I was blown away when I heard that still small voice. I knew it was the Holy Spirit speaking to my heart––right there on the third floor of the library where I was struggling to articulate my initial research statement. Thus, on hearing that voice, I muttered a prayer: “Lord, if you would have me do this, then you really have to carry me by yourself to do it. On my own, I cannot. I feel inadequate. Lord please; Help me!”

Now, today, February 22, 2019, as I write this reflection I am amazed at God’s faithfulness. By his grace, I am hopefully one and half years shy from graduating from my program at Fuller. I don’t know what organization that will take over this building when Fuller moves to Pomona. But I know this one thing about this building: I heard God’s voice at David Allan Hubbard Library! That word has kept me going… May he continue to speak in this place, even when Fuller transfers ownership to whoever will purchase it! Amen and Amen!"
—Uchenna Anyanwu, SIS PhD student

Barbara Hunsicker“I took a long road trip from Memphis to Pasadena in late spring 2010 to start the MAT program at Fuller. Nine years later, the Pasadena campus holds countless memories—but perhaps the most significant ones occurred in the environs of the David Allen Hubbard Library. It was on the steps just outside the library that I first laid eyes on one David Hunsicker. Sporting a baseball cap and a crossbody Patagonia bag, he was entering the library to finish a paper for his PhD seminar that quarter.

Fast forward a few months: After class, I found myself locked out of my Fuller apartment, so I plopped down on the wooden bench outside the library. A couple minutes later, lo and behold, there was David Hunsicker again, walking down the library steps and suggesting we go grab dinner. Having nowhere else to go, I (happily) obliged. As silly as it may sound, I still get butterflies in my stomach when I recall him exiting the library and giving me a sweet smile as he invited me to eat with him. David’s preferred study spot in the library was the first floor reading room, so as we began to spend more time together, I would often find him there. I have a distinct memory of him reading Stanley Hauerwas’ theological memoir, Hannah’s Child, in that room and using a silver chewing gum wrapper as a makeshift bookmark.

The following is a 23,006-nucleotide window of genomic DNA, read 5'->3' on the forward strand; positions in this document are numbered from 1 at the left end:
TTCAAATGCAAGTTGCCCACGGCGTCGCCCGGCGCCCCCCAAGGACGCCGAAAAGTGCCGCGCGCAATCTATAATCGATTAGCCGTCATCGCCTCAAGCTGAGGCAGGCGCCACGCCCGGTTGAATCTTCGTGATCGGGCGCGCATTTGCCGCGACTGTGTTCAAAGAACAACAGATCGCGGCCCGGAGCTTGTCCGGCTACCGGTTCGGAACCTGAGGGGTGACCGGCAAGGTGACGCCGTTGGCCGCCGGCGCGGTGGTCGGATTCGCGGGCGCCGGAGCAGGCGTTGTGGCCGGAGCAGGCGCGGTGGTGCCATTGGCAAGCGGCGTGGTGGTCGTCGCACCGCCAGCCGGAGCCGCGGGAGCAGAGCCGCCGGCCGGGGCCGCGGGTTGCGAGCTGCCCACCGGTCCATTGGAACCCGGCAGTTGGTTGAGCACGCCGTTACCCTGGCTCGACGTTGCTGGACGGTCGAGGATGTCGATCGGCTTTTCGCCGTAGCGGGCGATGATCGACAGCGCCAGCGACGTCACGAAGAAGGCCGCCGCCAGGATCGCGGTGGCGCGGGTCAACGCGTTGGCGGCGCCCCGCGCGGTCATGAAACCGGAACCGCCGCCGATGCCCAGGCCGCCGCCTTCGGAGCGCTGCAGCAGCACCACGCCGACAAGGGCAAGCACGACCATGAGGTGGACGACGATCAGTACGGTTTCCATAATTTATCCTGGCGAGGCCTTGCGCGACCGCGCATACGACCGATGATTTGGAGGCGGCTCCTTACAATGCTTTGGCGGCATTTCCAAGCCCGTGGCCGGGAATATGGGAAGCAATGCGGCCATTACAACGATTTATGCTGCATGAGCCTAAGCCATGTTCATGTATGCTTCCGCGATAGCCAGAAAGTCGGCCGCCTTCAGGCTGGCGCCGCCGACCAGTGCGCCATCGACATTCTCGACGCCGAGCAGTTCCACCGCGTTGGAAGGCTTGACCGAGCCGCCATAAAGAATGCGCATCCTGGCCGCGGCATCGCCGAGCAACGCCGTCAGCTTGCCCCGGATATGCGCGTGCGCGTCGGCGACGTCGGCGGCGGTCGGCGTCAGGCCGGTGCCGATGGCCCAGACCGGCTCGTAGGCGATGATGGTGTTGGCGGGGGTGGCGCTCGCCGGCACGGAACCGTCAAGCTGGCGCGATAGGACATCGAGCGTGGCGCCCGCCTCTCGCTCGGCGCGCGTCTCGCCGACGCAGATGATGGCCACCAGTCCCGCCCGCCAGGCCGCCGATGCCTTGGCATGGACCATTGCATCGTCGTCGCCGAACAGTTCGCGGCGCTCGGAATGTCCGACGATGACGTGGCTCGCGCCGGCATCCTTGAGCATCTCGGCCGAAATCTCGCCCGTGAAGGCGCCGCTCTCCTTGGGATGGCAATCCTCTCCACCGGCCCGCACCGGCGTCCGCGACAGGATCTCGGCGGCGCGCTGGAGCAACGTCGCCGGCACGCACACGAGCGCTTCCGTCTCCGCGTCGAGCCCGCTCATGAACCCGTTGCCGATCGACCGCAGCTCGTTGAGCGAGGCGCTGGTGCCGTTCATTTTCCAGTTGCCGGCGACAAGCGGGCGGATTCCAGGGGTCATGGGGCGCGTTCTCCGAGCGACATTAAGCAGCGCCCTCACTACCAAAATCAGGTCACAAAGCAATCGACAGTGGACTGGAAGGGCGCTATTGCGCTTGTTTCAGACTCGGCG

David Hunsicker has now been my husband for six years, and in 2018 we welcomed our daughter, Felicity, into the world. This year, David’s first book will be published—with a foreword by none other than Stanley Hauerwas. I suppose I will have to find a silver gum wrapper to use as a bookmark as I read his book, in homage to the many memories made at the Hubbard Library.”
—Barbara Hunsicker (MAT ’13)

“I was taking American Presbyterian History and we had to write a term paper. I decided to do mine on my great-grandfather, since he was very involved with General Assembly and the Board of Home Missions. I spent hours in the library basement poring over the annual reports from each year to see where my great-grandfather was pastor, how big the church was, and what he was doing with General Assembly. It was a little scary being the only one down there sometimes, but I felt like I was on a treasure hunt. I followed him as he founded churches and moved ever westward at the turn of the 20th century. A person I barely remembered was coming to life in the pages of books in the library basement. My term paper turned out twice as long as it was supposed to be, but my professor didn't object, and I gave a copy to each branch of the family.”
—Linda Johnson (’00)